Sudden Management Change at IV&V

Keith's 23 Dec note: IV&V had an unexpected visit from NASA's Chief of Safety and Mission Assurance Officer Bryan O'Connor today. He relieved Butch Caffall immediately of his duties as Facility Director of NASA IV&V and re-assigned him to NASA HQ "to work some technical issues for NASA starting early in January" according to an internal memo. Greg Blaney is acting IV&V Program Manager and IV&V Facility Director. IV&V employees had been expecting something to happen but this action was more abrupt and sudden than had been expected.

According to a NASA IV&V engineer: "The immediate re-assignment of the NASA IV&V director represents the end of modeling of NASA projects as part of our IV&V analysis. We have endured four years of spending IV&V funds on, what has been from the onset, an R&D effort to create a new method of doing IV&V using an independently built system reference model (UML based) of a space vehicle design based on Project artifacts. Its been costly in dollars and in performance. This R&D has taken countless man-hours away from our directive to find issues/problems with S/C FSW development."

"Critics of NASA IV&V would argue that we have never been effective or productive to justify the $35M annual budget. The argument I make is that the intent of IV&V is not as a lead effort to debug and assure mission success but rather as a final step in assuring mission success. We receive documents not in draft but primarily first and later revisions after peer review, V&V and/or I&T have analyzed artifacts. This is the ideal circumstance. We do receive, in fact, drafts and documents lacking project V&V and under such circumstances we do find more issues.

But the bottom line is that we cannot be expected to find numerous high severity issues or many issues overall. On this basis, the NASA IV&V funding level is well spent. NASA IV&V has delivered high severity issues to many projects that have saved development time and/or prevented serious events from unfolding during a mission's operation. Additionally, IV&V has functioned also as a watchdog and has kept Project developers, V&V and I&T more on their toes. This latter point is a hard to measure return on investment but it is significant. One other question that arises is whether, IV&V needs to reside off-site, as presently, and remote from all Projects. It is not necessary to be remotely situated to maintain independence of the V&V.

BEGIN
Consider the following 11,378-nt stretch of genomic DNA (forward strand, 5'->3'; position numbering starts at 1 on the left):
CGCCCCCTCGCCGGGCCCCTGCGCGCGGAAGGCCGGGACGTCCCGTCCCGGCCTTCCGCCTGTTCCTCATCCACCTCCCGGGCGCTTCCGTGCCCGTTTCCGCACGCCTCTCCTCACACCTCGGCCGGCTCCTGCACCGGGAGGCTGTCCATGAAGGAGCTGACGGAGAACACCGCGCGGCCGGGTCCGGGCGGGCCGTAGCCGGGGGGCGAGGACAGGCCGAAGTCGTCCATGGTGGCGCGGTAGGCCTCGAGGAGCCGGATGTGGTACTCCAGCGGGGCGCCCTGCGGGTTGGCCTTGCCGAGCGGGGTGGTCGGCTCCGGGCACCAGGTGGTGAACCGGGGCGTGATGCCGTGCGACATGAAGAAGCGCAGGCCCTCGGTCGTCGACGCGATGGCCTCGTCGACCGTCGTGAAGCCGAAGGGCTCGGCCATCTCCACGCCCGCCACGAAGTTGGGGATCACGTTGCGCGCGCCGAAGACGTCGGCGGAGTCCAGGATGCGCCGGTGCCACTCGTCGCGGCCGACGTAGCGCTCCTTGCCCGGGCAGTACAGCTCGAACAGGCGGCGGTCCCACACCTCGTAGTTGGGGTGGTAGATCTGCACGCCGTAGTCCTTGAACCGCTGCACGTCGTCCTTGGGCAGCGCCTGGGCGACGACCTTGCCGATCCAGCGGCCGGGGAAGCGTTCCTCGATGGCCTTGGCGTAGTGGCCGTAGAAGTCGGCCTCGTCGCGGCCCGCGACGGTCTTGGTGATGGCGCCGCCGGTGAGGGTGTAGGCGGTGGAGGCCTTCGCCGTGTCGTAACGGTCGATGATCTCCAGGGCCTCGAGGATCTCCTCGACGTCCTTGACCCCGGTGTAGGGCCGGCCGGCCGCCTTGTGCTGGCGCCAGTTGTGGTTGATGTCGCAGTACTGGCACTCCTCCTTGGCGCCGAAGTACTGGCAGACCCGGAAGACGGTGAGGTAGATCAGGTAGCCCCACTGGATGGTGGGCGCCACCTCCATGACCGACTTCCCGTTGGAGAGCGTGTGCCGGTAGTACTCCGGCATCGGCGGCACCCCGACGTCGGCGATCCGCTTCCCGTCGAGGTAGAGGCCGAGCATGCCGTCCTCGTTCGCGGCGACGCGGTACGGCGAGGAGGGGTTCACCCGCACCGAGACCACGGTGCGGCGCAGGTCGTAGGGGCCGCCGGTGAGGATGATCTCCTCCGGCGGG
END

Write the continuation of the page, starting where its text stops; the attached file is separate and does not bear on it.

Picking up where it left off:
However, I strongly disagree that NASA IV&V should be disbanded, removed from WV and distributed to NASA centers. The present IV&V facility has acquired an excellent group of analysts who, if given a proper directive, method and also cooperation from the Projects they support, will deliver the analysis and issues that cost-effectively raises the mission assurance of every project they review. Our existence is the result of the efforts of our Senator and Congressman to bring technology jobs to West Virginia. The nation's capital metropolitan area, FL, TX, CA, AL, MS, OH have benefited greatly from the presence of NASA Centers.

NASA IV&V remains a critical core group in the Technology Park developing in Fairmont and it is a very small price to pay to assist the West Virginia economy. Given the proper support from HQ and from the Projects we assist, the existing IV&V personnel in Fairmont can function effectively and fulfill the directive and fill the needs that have were found lacking after review of the Challenger and Columbia disasters and the string of Mars mission losses in the 1990s. As with the question of continued funding of major NASA Centers that have been on the chopping block over the years, politics is a major factor. The whole NASA budget is only ~1.4% of the Federal Budget.

NASA IV&V is 2/10ths of 1% of the NASA budget - a small sum expended on added assurance. Added expenditures and over-runs due to poor project management and design errors amounts to on the order of 100 times more than the cost of the IV&V budget. Our divulges involving modeling do not represent a catastrophic event or loss of mission. We argue that our mission be righted and our funding maintained. The engineers in Fairmont very eager to make needed changes."

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This page contains a single entry by Keith Cowing published on December 28, 2009 2:07 PM.

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